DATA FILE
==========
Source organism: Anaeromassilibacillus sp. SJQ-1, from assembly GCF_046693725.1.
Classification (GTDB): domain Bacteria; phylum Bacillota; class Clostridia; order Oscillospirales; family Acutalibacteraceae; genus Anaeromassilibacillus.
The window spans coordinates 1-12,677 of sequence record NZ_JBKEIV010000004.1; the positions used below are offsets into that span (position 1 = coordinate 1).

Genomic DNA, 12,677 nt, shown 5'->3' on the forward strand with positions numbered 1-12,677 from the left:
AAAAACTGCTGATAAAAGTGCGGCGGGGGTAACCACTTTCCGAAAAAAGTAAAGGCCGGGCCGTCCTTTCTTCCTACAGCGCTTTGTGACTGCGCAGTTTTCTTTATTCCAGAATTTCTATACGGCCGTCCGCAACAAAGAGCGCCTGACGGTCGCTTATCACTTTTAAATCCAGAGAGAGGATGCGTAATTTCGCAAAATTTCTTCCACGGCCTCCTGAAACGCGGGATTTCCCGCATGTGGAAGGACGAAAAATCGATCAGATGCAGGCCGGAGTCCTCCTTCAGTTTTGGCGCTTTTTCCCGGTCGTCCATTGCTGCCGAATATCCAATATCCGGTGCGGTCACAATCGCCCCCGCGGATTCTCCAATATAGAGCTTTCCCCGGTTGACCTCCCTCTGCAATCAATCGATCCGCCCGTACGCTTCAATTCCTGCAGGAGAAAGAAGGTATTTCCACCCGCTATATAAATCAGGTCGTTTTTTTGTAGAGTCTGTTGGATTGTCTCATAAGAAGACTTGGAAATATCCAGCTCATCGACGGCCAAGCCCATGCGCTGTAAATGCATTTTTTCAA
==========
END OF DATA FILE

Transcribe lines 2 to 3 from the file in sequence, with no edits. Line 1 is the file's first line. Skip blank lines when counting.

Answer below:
Classification (GTDB): domain Bacteria; phylum Bacillota; class Clostridia; order Oscillospirales; family Acutalibacteraceae; genus Anaeromassilibacillus.
The window spans coordinates 1-12,677 of sequence record NZ_JBKEIV010000004.1; the positions used below are offsets into that span (position 1 = coordinate 1).